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Senator the Hon Robert Hill
Leader of the Government in the Senate
Minister for the Environment and Heritage

10 April 2001

Greenhouse Inventory Shows Slowing in Australia's Emissions Growth


Australia's greenhouse emissions grew by 1.1 per cent in 1999, according to the latest greenhouse gas figures released today by Federal Environment Minister Robert Hill.

"This figure is much lower than the previous year's growth of 4.5 per cent and significantly less than the annual average growth between 1990 and 1999 of 1.9 per cent," Senator Hill said.

"Furthermore, the lower growth of 1.1 per cent was to a background of Gross Domestic Product growth over the same period of 5.4 per cent which shows that Australia is now decoupling carbon growth from economic growth."

In announcing the release of the 1999 National Greenhouse Gas Inventory, Senator Hill said the latest figures highlighted the importance of the Government's $1 billion package in tackling the problem of reducing greenhouse emissions.

"This package is laying the groundwork for Australia's part in reducing global emissions," Senator Hill said.

"A substantial component of this greenhouse package was only introduced in 1999 through the Government's Revised Tax Package, so its impact will obviously not be evident in the figures released today."

The 1999 Inventory shows emissions (excluding land use changes) in 1999 were 17.4% above 1990 levels. However, adding the emission consequences of land use change reduces this figure to approximately 7.3 per cent.

In the 1999 inventory, Australia has maintained its previous practice for reporting land use change separately.

Robust estimates of land clearing emissions are expected to be available in late 2001 from the National Carbon Accounting System which will enable integrated reporting within a few years.

Senator Hill said the inventory emissions estimates - even with land use change - do not equate to Australia's Kyoto target as the accounting requirements for the Kyoto Protocol had yet to be finalised.

"They do, however, indicate that whilst Australia's performance is improving, the Kyoto target remains a challenging objective," Senator Hill said.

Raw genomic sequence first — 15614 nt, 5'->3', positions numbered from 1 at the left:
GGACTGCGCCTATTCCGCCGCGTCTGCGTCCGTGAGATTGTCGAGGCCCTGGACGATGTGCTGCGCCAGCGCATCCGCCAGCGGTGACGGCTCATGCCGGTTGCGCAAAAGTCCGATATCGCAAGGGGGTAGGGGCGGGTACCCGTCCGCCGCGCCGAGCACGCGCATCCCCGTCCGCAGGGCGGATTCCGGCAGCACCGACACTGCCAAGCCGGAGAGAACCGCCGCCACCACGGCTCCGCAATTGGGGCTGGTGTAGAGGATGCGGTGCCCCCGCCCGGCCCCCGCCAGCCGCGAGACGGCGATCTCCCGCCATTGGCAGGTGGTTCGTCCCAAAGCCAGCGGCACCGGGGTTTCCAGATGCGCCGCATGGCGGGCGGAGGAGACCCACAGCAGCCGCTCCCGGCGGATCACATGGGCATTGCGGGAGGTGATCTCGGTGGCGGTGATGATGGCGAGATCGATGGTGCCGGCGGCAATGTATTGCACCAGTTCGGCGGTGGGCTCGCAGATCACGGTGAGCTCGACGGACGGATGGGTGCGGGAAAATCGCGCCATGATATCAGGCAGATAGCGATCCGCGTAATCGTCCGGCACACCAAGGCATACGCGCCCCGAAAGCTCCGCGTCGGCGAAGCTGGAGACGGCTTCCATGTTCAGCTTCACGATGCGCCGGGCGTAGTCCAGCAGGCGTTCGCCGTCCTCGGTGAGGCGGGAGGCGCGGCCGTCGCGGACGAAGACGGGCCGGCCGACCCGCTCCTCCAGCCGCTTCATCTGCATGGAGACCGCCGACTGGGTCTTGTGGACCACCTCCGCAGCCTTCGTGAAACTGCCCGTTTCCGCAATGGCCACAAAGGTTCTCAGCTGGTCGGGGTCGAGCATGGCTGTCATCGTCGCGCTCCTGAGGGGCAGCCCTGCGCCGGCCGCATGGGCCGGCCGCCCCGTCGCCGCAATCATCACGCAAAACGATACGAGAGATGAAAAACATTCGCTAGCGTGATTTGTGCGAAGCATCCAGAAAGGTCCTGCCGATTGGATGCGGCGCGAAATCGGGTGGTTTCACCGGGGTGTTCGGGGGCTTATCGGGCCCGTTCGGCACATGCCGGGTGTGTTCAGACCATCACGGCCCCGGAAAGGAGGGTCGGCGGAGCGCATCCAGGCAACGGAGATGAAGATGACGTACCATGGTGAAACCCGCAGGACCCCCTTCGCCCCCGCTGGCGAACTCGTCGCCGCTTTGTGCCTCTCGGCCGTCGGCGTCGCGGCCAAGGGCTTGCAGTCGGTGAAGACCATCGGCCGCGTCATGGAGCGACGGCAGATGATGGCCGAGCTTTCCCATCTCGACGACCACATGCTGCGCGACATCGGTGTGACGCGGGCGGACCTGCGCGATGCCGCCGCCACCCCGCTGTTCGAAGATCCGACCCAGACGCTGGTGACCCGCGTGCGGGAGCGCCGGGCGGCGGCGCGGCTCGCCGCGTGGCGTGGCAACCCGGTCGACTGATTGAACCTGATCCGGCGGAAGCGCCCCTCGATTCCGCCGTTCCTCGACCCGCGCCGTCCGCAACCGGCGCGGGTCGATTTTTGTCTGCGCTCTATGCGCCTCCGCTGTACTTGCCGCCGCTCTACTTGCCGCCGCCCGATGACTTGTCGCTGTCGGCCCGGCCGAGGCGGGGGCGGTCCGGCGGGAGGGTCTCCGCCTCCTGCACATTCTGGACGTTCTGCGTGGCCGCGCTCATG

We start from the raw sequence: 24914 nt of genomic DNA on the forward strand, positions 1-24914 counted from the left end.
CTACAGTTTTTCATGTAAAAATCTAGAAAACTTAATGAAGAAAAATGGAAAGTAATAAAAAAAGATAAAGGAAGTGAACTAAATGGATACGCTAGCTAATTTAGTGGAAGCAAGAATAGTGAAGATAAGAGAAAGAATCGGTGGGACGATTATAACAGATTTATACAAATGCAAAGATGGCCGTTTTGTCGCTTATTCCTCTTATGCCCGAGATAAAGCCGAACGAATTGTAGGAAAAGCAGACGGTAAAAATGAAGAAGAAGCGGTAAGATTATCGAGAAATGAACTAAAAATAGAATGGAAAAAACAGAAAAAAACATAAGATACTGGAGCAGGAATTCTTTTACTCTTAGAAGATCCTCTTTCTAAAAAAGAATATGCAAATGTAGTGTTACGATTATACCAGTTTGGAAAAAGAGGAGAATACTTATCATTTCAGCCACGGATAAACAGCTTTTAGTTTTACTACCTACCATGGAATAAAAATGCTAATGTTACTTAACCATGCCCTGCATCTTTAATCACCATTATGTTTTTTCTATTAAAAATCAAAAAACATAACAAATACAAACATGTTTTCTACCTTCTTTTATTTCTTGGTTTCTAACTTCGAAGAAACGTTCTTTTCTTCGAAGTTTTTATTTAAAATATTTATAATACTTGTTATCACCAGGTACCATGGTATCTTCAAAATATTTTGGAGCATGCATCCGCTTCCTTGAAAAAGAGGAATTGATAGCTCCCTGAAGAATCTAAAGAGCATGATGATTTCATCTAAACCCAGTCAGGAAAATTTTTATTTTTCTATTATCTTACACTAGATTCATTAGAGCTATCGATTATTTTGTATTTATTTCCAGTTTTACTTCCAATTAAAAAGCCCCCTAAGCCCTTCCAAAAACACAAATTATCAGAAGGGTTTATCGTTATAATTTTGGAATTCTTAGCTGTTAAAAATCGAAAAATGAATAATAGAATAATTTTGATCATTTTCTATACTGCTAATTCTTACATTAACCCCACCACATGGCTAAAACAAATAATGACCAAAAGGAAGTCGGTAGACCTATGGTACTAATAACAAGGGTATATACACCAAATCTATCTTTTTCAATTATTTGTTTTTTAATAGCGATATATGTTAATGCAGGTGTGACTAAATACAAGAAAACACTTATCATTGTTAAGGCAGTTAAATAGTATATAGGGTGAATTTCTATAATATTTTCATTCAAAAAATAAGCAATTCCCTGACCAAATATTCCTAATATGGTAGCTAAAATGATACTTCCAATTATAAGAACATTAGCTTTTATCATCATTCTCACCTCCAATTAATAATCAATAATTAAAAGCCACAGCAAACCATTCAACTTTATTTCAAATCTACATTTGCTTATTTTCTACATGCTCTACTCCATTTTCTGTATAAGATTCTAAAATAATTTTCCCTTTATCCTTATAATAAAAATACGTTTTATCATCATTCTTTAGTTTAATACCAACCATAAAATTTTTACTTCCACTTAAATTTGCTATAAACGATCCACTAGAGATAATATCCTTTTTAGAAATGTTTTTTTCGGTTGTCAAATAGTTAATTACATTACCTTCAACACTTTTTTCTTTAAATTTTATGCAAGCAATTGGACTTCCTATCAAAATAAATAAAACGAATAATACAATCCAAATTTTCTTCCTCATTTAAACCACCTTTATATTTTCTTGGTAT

The energy sector continues to be the major source of Australia's emissions, accounting for almost 80% in 1999. This includes electricity generation (37% of national emissions) and transport, (16% of national emissions). Emissions from stationary energy sources have risen 24.6 per cent between 1990 and 1999. Emissions from transport have risen 20.3 per cent over the same period.

"The Government has recognised the importance of working with industry to reduce Australia's reliance on fossil fuels and as part of its climate change package has committed almost $400 million to initiatives to build our renewable energy industry," Senator Hill said.

"In addition, the Government has been successful in passing legislation which will require energy producers to source an additional two per cent of their power from renewable energy sources. This will create an estimated $2 billion worth of new investment in the renewable energy industry.

"Another $400 million has been committed to the Greenhouse Gas Abatement Program (GGAP), which targets large-scale and sustained abatement and sinks activities. The Government recently announced the first projects to receive GGAP funding with $26 million going towards producing cleaner power for Australia and almost $9 million being provided for the distribution of cleaner ethanol-based fuel."

The National Greenhouse Gas Inventory records emissions from human activity from sectors including energy, transport, agriculture, forestry and land clearing, waste and industrial processes.

Copies of the 1999 National Greenhouse Gas Inventory, fact sheets and FAQs are available from the Australian Greenhouse Office website at www.greenhouse.gov.au or from the AGO Infoline on 1300 130 606.

Tuesday, April 10, 2001

Media Contact: Belinda Huppatz 08 82377920 or 0419 258364

İ Commonwealth of Australia